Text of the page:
Marc Lynch (ForeignPolicy.com): …This was an unprecedented victory for the Egyptian people, and at last a vindication of the Obama administration’s patient and well-crafted strategy.
There is no question that the first, second and third drivers of this Egyptian revolution were the Egyptian people. The creativity of the youth and their ability to mobilize a wide range of Egyptian society around a common demand against daunting odds are simply an inspiration. The fact that these massive crowds avoided violence under incredibly tense conditions and under great uncertainty speaks volumes.
…The Obama administration also deserves a great deal of credit, which it probably won’t receive. It understood immediately and intuitively that it should not attempt to lead a protest movement which had mobilized itself without American guidance, and consistently deferred to the Egyptian people. Despite the avalanche of criticism from protestors and pundits, in fact Obama and his key aides backed the Egyptian protest movement far more quickly than anyone should have expected.
Their steadily mounting pressure on the Mubarak regime took time to succeed, causing enormous heartburn along the way, but now can claim vindication. By working carefully and closely with the Egyptian military, it helped restrain the worst violence and prevent Tiananmen on the Tahrir – which, it is easy to forget today, could very easily have happened.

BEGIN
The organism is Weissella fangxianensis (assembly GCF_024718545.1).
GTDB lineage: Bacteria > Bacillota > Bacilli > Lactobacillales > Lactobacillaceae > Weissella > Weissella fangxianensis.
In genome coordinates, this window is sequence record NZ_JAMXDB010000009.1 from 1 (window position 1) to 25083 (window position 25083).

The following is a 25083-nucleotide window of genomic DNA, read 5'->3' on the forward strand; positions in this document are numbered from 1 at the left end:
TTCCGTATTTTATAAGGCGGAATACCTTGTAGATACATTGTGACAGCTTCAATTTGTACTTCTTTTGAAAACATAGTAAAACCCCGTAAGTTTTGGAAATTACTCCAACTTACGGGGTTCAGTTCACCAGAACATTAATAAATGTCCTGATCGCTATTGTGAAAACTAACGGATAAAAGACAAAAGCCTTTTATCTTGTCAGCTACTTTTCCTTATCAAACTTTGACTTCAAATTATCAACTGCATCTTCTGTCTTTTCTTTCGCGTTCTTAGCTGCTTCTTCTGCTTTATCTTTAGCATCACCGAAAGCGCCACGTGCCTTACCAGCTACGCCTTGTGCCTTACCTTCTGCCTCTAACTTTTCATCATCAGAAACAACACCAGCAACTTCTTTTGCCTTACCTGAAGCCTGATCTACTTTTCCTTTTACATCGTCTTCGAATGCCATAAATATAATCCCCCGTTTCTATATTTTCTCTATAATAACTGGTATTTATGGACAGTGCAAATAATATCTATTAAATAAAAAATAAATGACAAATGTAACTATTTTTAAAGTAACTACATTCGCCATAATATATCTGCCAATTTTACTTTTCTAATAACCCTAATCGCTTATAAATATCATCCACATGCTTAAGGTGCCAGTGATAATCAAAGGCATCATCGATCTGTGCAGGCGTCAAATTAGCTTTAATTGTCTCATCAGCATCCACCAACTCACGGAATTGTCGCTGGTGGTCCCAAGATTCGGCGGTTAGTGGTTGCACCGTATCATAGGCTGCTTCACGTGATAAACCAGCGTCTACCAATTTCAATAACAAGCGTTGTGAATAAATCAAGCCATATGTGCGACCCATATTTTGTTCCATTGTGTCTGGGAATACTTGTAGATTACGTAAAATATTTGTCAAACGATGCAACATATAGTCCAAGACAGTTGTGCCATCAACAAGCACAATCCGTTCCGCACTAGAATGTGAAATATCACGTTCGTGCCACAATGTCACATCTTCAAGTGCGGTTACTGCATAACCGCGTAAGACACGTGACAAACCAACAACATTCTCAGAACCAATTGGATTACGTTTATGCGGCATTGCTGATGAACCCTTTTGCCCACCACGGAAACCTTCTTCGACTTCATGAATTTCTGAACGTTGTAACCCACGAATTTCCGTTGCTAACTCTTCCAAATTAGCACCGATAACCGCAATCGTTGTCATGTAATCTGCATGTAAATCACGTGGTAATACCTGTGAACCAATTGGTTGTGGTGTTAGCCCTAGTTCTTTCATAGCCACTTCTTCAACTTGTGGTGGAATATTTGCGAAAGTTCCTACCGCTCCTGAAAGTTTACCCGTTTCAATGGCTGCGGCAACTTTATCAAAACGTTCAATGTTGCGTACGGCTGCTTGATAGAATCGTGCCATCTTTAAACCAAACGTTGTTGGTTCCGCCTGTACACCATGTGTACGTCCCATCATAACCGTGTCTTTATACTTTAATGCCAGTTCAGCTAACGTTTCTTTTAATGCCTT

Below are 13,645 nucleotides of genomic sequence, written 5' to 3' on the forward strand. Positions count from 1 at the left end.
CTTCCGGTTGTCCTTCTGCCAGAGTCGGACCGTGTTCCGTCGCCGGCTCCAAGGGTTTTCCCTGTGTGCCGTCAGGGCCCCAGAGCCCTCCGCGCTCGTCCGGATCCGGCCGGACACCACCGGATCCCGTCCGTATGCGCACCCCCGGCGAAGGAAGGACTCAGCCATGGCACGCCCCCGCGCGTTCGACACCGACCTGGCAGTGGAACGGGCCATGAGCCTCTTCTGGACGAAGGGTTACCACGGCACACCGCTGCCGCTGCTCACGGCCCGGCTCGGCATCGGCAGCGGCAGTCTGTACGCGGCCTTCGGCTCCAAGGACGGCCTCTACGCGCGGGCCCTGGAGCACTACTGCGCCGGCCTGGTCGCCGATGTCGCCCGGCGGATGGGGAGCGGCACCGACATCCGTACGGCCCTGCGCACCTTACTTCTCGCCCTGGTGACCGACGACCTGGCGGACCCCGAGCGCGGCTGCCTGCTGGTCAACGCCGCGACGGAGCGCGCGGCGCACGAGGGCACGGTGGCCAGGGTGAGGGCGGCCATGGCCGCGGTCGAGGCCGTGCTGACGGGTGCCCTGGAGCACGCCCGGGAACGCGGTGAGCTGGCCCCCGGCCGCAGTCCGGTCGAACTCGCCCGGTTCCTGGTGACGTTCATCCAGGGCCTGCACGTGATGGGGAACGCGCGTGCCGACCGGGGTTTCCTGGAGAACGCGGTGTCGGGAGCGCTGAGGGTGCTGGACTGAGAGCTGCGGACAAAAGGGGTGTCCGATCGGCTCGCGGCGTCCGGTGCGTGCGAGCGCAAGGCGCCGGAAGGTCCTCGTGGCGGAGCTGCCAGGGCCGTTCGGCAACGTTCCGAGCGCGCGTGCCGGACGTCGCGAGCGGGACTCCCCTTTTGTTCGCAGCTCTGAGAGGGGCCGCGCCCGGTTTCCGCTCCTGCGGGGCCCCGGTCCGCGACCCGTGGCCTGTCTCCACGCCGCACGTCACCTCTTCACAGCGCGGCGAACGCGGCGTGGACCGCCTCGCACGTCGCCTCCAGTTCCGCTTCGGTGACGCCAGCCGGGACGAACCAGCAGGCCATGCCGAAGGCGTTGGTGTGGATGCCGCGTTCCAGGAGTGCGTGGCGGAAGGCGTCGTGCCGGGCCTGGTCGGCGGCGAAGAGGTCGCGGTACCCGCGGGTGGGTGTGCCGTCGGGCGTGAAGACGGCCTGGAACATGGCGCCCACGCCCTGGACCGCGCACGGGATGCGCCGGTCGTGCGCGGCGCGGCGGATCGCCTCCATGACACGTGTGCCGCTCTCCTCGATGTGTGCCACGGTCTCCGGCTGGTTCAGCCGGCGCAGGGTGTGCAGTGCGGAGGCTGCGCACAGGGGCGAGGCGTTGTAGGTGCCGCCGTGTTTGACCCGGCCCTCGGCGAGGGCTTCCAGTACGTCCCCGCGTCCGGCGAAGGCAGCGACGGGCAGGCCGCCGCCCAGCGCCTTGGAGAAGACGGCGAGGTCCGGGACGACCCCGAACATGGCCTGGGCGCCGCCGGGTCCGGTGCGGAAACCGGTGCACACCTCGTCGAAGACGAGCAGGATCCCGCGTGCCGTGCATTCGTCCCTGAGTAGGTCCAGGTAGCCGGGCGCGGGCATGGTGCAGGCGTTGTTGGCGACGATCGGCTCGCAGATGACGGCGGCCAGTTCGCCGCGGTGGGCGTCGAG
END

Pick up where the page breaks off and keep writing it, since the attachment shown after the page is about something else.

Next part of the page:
No bombs, no shock and awe, no soaring declarations of American exceptionalism, and no taking credit for a tidal wave which was entirely of the making of the Egyptian people – just the steadily mounting public and private pressure on the top of the regime which was necessary for the protestors to succeed.
The Obama administration also understood from the start, and has consistently said, that removing Mubarak would not be enough. It has rejected “faux democracy,” and pushed hard for fundamental systemic reforms….
By the way, for those keeping score in the “peacefully removing Arab dictators” game, it’s now Obama 2, Bush 0. The administration has been subjected to an enormous amount of criticism over the last two weeks for its handling of Egypt, including by people inspired by or who worked on the previous administration’s Freedom Agenda. It was also attacked sharply from the left, by activists and academics who assumed that the administration was supporting Mubarak and didn’t want democratic change. In the end, Obama’s strategy worked. Perhaps this should earn it some praise, and even some benefit of the doubt going forward….
Marc Lynch is associate professor of political science and international affairs at George Washington University.
Full article here